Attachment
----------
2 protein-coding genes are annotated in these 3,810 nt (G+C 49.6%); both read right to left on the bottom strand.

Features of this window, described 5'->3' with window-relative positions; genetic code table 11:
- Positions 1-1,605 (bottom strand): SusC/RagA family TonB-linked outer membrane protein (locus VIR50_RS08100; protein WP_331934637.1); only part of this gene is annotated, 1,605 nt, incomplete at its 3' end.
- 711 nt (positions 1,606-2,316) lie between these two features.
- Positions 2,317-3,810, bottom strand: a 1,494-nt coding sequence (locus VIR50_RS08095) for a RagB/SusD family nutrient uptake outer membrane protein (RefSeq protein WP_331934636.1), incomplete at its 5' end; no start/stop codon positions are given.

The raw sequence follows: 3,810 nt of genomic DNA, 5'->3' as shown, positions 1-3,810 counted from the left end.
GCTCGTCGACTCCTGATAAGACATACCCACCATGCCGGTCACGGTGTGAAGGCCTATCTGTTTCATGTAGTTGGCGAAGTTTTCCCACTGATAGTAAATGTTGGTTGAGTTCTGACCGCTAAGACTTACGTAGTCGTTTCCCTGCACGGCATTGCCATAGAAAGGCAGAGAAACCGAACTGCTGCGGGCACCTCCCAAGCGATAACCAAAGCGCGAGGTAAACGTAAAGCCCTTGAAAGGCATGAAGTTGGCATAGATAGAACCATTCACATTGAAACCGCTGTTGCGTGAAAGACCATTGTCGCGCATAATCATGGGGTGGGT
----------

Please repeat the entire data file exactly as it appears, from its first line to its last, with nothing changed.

2 protein-coding genes are annotated in these 3,810 nt (G+C 49.6%); both read right to left on the bottom strand.

Features of this window, described 5'->3' with window-relative positions; genetic code table 11:
- Positions 1-1,605 (bottom strand): SusC/RagA family TonB-linked outer membrane protein (locus VIR50_RS08100; protein WP_331934637.1); only part of this gene is annotated, 1,605 nt, incomplete at its 3' end.
- 711 nt (positions 1,606-2,316) lie between these two features.
- Positions 2,317-3,810, bottom strand: a 1,494-nt coding sequence (locus VIR50_RS08095) for a RagB/SusD family nutrient uptake outer membrane protein (RefSeq protein WP_331934636.1), incomplete at its 5' end; no start/stop codon positions are given.

The raw sequence follows: 3,810 nt of genomic DNA, 5'->3' as shown, positions 1-3,810 counted from the left end.
GCTCGTCGACTCCTGATAAGACATACCCACCATGCCGGTCACGGTGTGAAGGCCTATCTGTTTCATGTAGTTGGCGAAGTTTTCCCACTGATAGTAAATGTTGGTTGAGTTCTGACCGCTAAGACTTACGTAGTCGTTTCCCTGCACGGCATTGCCATAGAAAGGCAGAGAAACCGAACTGCTGCGGGCACCTCCCAAGCGATAACCAAAGCGCGAGGTAAACGTAAAGCCCTTGAAAGGCATGAAGTTGGCATAGATAGAACCATTCACATTGAAACCGCTGTTGCGTGAAAGACCATTGTCGCGCATAATCATGGGGTGGGT